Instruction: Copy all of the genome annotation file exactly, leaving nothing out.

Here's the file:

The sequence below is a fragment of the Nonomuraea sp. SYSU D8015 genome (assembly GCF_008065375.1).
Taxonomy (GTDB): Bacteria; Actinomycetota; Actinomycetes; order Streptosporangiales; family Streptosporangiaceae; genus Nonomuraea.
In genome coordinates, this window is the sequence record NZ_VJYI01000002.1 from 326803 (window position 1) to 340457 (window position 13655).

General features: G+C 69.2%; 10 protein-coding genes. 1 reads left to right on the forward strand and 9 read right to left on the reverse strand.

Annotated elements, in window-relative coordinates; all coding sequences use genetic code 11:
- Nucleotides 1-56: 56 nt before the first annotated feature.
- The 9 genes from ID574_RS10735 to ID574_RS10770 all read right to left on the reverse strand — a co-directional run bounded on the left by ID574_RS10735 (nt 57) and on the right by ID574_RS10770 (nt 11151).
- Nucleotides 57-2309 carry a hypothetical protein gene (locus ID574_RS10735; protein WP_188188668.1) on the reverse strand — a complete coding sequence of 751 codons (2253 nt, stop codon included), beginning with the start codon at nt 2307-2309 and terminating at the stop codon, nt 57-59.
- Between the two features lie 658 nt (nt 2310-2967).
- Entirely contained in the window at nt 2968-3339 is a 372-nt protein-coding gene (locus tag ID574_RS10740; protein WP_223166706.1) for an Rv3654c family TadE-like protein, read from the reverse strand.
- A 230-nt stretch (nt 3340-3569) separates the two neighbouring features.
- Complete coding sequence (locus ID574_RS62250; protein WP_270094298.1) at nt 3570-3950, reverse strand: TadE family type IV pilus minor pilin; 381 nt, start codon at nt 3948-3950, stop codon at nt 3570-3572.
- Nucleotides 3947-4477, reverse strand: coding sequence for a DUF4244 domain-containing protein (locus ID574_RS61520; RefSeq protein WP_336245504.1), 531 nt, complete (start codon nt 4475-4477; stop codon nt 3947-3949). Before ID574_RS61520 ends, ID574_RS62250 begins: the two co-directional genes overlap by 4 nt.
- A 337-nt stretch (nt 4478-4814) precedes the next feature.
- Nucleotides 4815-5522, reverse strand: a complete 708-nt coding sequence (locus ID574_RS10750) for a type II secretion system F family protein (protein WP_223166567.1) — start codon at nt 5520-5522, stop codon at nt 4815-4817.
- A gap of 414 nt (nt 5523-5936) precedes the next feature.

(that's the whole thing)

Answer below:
The sequence below is a fragment of the Nonomuraea sp. SYSU D8015 genome (assembly GCF_008065375.1).
Taxonomy (GTDB): Bacteria; Actinomycetota; Actinomycetes; order Streptosporangiales; family Streptosporangiaceae; genus Nonomuraea.
In genome coordinates, this window is the sequence record NZ_VJYI01000002.1 from 326803 (window position 1) to 340457 (window position 13655).

General features: G+C 69.2%; 10 protein-coding genes. 1 reads left to right on the forward strand and 9 read right to left on the reverse strand.

Annotated elements, in window-relative coordinates; all coding sequences use genetic code 11:
- Nucleotides 1-56: 56 nt before the first annotated feature.
- The 9 genes from ID574_RS10735 to ID574_RS10770 all read right to left on the reverse strand — a co-directional run bounded on the left by ID574_RS10735 (nt 57) and on the right by ID574_RS10770 (nt 11151).
- Nucleotides 57-2309 carry a hypothetical protein gene (locus ID574_RS10735; protein WP_188188668.1) on the reverse strand — a complete coding sequence of 751 codons (2253 nt, stop codon included), beginning with the start codon at nt 2307-2309 and terminating at the stop codon, nt 57-59.
- Between the two features lie 658 nt (nt 2310-2967).
- Entirely contained in the window at nt 2968-3339 is a 372-nt protein-coding gene (locus tag ID574_RS10740; protein WP_223166706.1) for an Rv3654c family TadE-like protein, read from the reverse strand.
- A 230-nt stretch (nt 3340-3569) separates the two neighbouring features.
- Complete coding sequence (locus ID574_RS62250; protein WP_270094298.1) at nt 3570-3950, reverse strand: TadE family type IV pilus minor pilin; 381 nt, start codon at nt 3948-3950, stop codon at nt 3570-3572.
- Nucleotides 3947-4477, reverse strand: coding sequence for a DUF4244 domain-containing protein (locus ID574_RS61520; RefSeq protein WP_336245504.1), 531 nt, complete (start codon nt 4475-4477; stop codon nt 3947-3949). Before ID574_RS61520 ends, ID574_RS62250 begins: the two co-directional genes overlap by 4 nt.
- A 337-nt stretch (nt 4478-4814) precedes the next feature.
- Nucleotides 4815-5522, reverse strand: a complete 708-nt coding sequence (locus ID574_RS10750) for a type II secretion system F family protein (protein WP_223166567.1) — start codon at nt 5520-5522, stop codon at nt 4815-4817.
- A gap of 414 nt (nt 5523-5936) precedes the next feature.